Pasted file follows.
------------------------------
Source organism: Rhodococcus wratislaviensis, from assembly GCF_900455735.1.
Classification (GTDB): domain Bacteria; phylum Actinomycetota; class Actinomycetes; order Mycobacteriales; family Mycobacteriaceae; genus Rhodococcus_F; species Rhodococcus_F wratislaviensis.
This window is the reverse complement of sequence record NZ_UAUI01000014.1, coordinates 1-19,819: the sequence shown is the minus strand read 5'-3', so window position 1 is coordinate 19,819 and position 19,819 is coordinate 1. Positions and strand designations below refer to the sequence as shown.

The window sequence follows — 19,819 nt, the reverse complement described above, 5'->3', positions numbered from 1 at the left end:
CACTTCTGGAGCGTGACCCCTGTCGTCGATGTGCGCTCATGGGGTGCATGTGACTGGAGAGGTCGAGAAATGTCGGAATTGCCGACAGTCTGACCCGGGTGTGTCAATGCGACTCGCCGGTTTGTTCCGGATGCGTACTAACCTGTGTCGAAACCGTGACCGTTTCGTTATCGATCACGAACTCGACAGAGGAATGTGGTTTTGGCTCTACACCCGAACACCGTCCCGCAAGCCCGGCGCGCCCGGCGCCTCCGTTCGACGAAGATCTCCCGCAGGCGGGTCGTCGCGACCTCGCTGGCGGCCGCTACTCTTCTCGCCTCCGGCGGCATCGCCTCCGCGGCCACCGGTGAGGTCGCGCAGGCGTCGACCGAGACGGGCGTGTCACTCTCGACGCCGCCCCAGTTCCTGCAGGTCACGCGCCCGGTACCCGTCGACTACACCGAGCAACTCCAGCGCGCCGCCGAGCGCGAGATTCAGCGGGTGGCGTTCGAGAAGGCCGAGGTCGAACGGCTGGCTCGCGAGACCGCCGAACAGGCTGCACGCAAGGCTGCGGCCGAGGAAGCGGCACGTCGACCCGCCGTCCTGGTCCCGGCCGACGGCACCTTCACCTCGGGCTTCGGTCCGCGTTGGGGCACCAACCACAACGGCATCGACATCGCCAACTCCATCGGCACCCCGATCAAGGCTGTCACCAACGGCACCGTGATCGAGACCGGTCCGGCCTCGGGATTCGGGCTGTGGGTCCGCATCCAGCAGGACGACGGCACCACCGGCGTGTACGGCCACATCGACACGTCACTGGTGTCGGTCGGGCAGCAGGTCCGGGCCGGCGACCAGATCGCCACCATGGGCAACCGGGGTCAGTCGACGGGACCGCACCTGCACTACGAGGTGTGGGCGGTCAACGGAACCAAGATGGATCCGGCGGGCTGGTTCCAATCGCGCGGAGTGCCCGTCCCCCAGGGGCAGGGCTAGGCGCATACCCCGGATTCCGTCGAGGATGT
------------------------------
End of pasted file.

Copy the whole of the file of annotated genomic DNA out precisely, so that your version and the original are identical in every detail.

Source organism: Rhodococcus wratislaviensis, from assembly GCF_900455735.1.
Classification (GTDB): domain Bacteria; phylum Actinomycetota; class Actinomycetes; order Mycobacteriales; family Mycobacteriaceae; genus Rhodococcus_F; species Rhodococcus_F wratislaviensis.
This window is the reverse complement of sequence record NZ_UAUI01000014.1, coordinates 1-19,819: the sequence shown is the minus strand read 5'-3', so window position 1 is coordinate 19,819 and position 19,819 is coordinate 1. Positions and strand designations below refer to the sequence as shown.

The window sequence follows — 19,819 nt, the reverse complement described above, 5'->3', positions numbered from 1 at the left end:
CACTTCTGGAGCGTGACCCCTGTCGTCGATGTGCGCTCATGGGGTGCATGTGACTGGAGAGGTCGAGAAATGTCGGAATTGCCGACAGTCTGACCCGGGTGTGTCAATGCGACTCGCCGGTTTGTTCCGGATGCGTACTAACCTGTGTCGAAACCGTGACCGTTTCGTTATCGATCACGAACTCGACAGAGGAATGTGGTTTTGGCTCTACACCCGAACACCGTCCCGCAAGCCCGGCGCGCCCGGCGCCTCCGTTCGACGAAGATCTCCCGCAGGCGGGTCGTCGCGACCTCGCTGGCGGCCGCTACTCTTCTCGCCTCCGGCGGCATCGCCTCCGCGGCCACCGGTGAGGTCGCGCAGGCGTCGACCGAGACGGGCGTGTCACTCTCGACGCCGCCCCAGTTCCTGCAGGTCACGCGCCCGGTACCCGTCGACTACACCGAGCAACTCCAGCGCGCCGCCGAGCGCGAGATTCAGCGGGTGGCGTTCGAGAAGGCCGAGGTCGAACGGCTGGCTCGCGAGACCGCCGAACAGGCTGCACGCAAGGCTGCGGCCGAGGAAGCGGCACGTCGACCCGCCGTCCTGGTCCCGGCCGACGGCACCTTCACCTCGGGCTTCGGTCCGCGTTGGGGCACCAACCACAACGGCATCGACATCGCCAACTCCATCGGCACCCCGATCAAGGCTGTCACCAACGGCACCGTGATCGAGACCGGTCCGGCCTCGGGATTCGGGCTGTGGGTCCGCATCCAGCAGGACGACGGCACCACCGGCGTGTACGGCCACATCGACACGTCACTGGTGTCGGTCGGGCAGCAGGTCCGGGCCGGCGACCAGATCGCCACCATGGGCAACCGGGGTCAGTCGACGGGACCGCACCTGCACTACGAGGTGTGGGCGGTCAACGGAACCAAGATGGATCCGGCGGGCTGGTTCCAATCGCGCGGAGTGCCCGTCCCCCAGGGGCAGGGCTAGGCGCATACCCCGGATTCCGTCGAGGATGT